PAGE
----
"For a little after daybreak, preceded by heavy and repeated thunder and lightning, the whole of the firm and solid earth was shaken and trembled, the sea with its rolling waves was driven back and withdrew from the land, so that in the abyss of the deep thus revealed men saw many kinds of sea-creatures stuck fast in the slime; and vast mountains and deep valleys, which Nature, the creator, had hidden in the unplumbed depths, then, as one might well believe, first saw the beams of the sun. Hence, many ships were stranded as if on dry land, and since many men roamed about without fear in the little that remained of the waters, to gather fish and similar things with their hands, the roaring sea, resenting, as it were, this forced retreat, rose in its turn; and over the boiling shoals it dashed mightily upon islands and broad stretches of the mainland, and levelled innumerable buildings in the cities and where else they were found; so that amid the mad discord of the elements the altered face of the earth revealed marvellous sights. For the great mass of waters, returning when it was least expected, killed many thousands of men by drowning; and by the swift recoil of the eddying tides a number of ships, after the swelling of the wet element subsided, were seen to have foundered, and lifeless bodies of shipwrecked persons lay floating on their backs or on their faces. Other great ships, driven by the mad blasts, landed on the tops of buildings (as happened at Alexandria), and some were driven almost two miles inland, like a Laconian ship which I myself in passing that way saw near the town of Mothone, yawning apart through long decay" (XXVI.10.15-19).
The axonometric reconstruction above is from McKenzie, Gibson, and Reyes (2004), who consider the descriptions of the Serapeum by Aphthonius and Rufinus, who lived in Alexandria and had seen the temple before its destruction, to have been "remarkably accurate." It shows the Serapeum as it would have looked in about AD 300.
A bibliographic note: There are three modern English translations of Orosius' Historiarum Adversum Paganos Libri VII (the first was by Alfred the Great, who ruled Wessex in the ninth century). Aside from Raymond (1936) and Deferrari (1964), the edition by Andrew Fear (2010) has been commended for the number and length of its footnotes. Commenting on the loss of 400,000 books in the Caesarian fire (note 226), Fear states that "There was another great library in Alexandria, the Pergamene, housed at the Serapeum. This collection of 200,000 volumes was created by the kings of Pergamum and later given by Antony to Cleopatra. It was destroyed by the Christian patriarch of Alexandria, Theophilus, with the support of Theodosius the Great."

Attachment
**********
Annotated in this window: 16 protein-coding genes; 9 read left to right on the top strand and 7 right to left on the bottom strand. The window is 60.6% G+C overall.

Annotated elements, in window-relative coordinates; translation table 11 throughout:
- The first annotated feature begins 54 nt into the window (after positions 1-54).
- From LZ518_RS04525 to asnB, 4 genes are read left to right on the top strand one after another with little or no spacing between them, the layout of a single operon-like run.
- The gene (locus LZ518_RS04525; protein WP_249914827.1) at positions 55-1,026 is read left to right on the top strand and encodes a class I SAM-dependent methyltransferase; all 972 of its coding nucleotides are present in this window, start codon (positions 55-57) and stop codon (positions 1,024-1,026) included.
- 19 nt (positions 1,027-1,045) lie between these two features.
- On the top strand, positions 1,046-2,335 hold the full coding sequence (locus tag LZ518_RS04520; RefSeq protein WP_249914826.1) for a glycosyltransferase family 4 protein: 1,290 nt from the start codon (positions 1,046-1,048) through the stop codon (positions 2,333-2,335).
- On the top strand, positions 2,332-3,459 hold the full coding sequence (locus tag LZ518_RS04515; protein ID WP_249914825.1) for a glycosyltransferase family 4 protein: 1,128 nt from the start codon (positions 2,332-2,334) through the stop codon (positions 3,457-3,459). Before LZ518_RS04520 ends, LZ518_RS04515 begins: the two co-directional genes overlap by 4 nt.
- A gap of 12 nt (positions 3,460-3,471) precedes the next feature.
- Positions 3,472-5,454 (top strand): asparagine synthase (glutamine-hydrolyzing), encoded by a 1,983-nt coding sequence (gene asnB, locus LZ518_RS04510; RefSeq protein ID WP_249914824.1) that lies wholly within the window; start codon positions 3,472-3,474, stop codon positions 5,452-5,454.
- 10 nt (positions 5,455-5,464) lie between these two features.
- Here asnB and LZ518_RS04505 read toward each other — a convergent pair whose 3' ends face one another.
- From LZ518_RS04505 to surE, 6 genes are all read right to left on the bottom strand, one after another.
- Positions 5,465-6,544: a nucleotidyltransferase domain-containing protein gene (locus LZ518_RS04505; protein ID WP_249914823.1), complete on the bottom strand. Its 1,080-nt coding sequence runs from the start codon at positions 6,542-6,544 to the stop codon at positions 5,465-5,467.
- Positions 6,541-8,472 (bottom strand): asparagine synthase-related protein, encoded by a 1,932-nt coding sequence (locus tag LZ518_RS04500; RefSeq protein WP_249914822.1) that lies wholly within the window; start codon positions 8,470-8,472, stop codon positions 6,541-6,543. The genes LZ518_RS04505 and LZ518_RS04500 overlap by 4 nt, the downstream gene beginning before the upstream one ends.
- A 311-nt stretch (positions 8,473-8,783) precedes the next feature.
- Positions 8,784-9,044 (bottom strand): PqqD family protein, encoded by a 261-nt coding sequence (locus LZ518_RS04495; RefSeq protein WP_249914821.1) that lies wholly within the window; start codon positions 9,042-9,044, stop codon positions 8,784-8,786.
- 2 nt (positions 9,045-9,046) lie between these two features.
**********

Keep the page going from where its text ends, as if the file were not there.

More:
If the library at Pergamon had been bestowed upon Cleopatra, it presumably would have occurred in 41 BC, when she so bewitched Antony on her barge at Tarsus. It was that year, too, that Antony had Cleopatra's half-sister Arsinoë killed at Ephesus, removing her as a rival to the Egyptian throne (Josephus, Antiquities of the Jews, XV.4.1). The gift of the Pergamene library was one of a litany of complaints brought against him, most of which, even at the time, were thought to have been false (Plutarch, Life of Antony, LVIII.5). It may not have been given to the queen, nor is there any evidence to suggest that the purloined scrolls were placed in the Serapeum (as Gibbon had suggested). The Caesareum also had its own stoa and libraries, and this magnificent building, newly constructed by Cleopatra to honor either Caesar or Mark Antony, could as easily have been the recipient.
References: "The Progymnasmata of Aphthonius in Translation" (1952) by Ray Nadeau, Speech Monographs, 19(4), 264-285; Readings from Classical Rhetoric (1990) edited by Patricia P. Matsen, Philip Rollinson, and Marion Sousa (who revise slightly the translation of Nadeau); Ammianus Marcellinus: Roman History (Vol. II) (1940) translated by John C. Rolfe (Loeb Classical Library); The Works of Philo Judaeus (1854-) translated by C. D. Yonge; Ptolemaic Alexandria (3 Vols.) (1972) by P. M. Fraser; Philostratus and Eunapius: The Lives of the Sophists (1921) translated by Wilmer Cave Wright (Loeb Classical Library); "Reconstructing the Serapeum in Alexandria from the Archaeological Evidence" (2004) by Judith S. McKenzie, Sheila Gibson, and A. T. Reyes, The Journal of Roman Studies, 94, 73-121; What Happened to the Ancient Library of Alexonandria? (2008) edited by Mostafa El-Abbadi and Omnia Mounir Fathallah; The Architecture of Alexandria and Egypt: 300 BC to AD 700 (2007) by Judith McKenzie; The Library of Alexandria: Centre of Learning in the Ancient World (2000) edited by Roy Macleod; "From Romance to Rhetoric: The Alexandrian Library in Classical and Islamic Tradition" (1992) by Diana Delia, The American Historical Review, 97(5), 1449-1467; Kallimachos: The Alexandrian Library and the Origins of Bibliography (1991) by Rudolf Blum; The Theodosian Code and Novels and the Sirmondian Constitutions (1952) translated by Clyde Pharr; What Happened to the Ancient Library of Alexandria? (2008) edited by Mostafa El-Abbadi and Omnia Mounir Fathallah; The Church History of Rufinus of Aquileia: Books 10 and 11 (1997) translated by Philip R. Amidon; Libanius: Selected Works (1977) translated by A. F. Norman (Loeb Classical Library).
See also Cleopatra at Tarsus and Hypatia.